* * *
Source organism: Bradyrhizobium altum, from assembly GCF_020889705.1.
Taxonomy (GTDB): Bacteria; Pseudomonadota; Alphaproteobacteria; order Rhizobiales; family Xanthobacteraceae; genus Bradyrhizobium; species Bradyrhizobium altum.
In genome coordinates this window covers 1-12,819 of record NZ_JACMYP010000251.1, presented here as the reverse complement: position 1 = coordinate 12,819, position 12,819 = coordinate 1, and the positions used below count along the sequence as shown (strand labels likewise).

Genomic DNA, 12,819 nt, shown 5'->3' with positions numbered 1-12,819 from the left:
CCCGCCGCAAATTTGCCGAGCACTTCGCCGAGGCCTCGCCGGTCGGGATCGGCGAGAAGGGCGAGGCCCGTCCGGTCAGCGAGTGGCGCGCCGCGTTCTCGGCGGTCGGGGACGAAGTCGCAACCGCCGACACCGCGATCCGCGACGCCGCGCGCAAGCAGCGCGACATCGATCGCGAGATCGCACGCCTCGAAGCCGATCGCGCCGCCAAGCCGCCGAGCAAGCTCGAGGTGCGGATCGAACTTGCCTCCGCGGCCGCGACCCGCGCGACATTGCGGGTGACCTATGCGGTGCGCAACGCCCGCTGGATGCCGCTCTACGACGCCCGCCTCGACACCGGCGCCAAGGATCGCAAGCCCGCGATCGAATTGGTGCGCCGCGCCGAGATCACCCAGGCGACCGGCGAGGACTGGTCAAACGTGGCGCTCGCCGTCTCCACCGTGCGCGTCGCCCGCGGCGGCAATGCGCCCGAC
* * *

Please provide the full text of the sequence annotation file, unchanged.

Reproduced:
Source organism: Bradyrhizobium altum, from assembly GCF_020889705.1.
Taxonomy (GTDB): Bacteria; Pseudomonadota; Alphaproteobacteria; order Rhizobiales; family Xanthobacteraceae; genus Bradyrhizobium; species Bradyrhizobium altum.
In genome coordinates this window covers 1-12,819 of record NZ_JACMYP010000251.1, presented here as the reverse complement: position 1 = coordinate 12,819, position 12,819 = coordinate 1, and the positions used below count along the sequence as shown (strand labels likewise).

Genomic DNA, 12,819 nt, shown 5'->3' with positions numbered 1-12,819 from the left:
CCCGCCGCAAATTTGCCGAGCACTTCGCCGAGGCCTCGCCGGTCGGGATCGGCGAGAAGGGCGAGGCCCGTCCGGTCAGCGAGTGGCGCGCCGCGTTCTCGGCGGTCGGGGACGAAGTCGCAACCGCCGACACCGCGATCCGCGACGCCGCGCGCAAGCAGCGCGACATCGATCGCGAGATCGCACGCCTCGAAGCCGATCGCGCCGCCAAGCCGCCGAGCAAGCTCGAGGTGCGGATCGAACTTGCCTCCGCGGCCGCGACCCGCGCGACATTGCGGGTGACCTATGCGGTGCGCAACGCCCGCTGGATGCCGCTCTACGACGCCCGCCTCGACACCGGCGCCAAGGATCGCAAGCCCGCGATCGAATTGGTGCGCCGCGCCGAGATCACCCAGGCGACCGGCGAGGACTGGTCAAACGTGGCGCTCGCCGTCTCCACCGTGCGCGTCGCCCGCGGCGGCAATGCGCCCGAC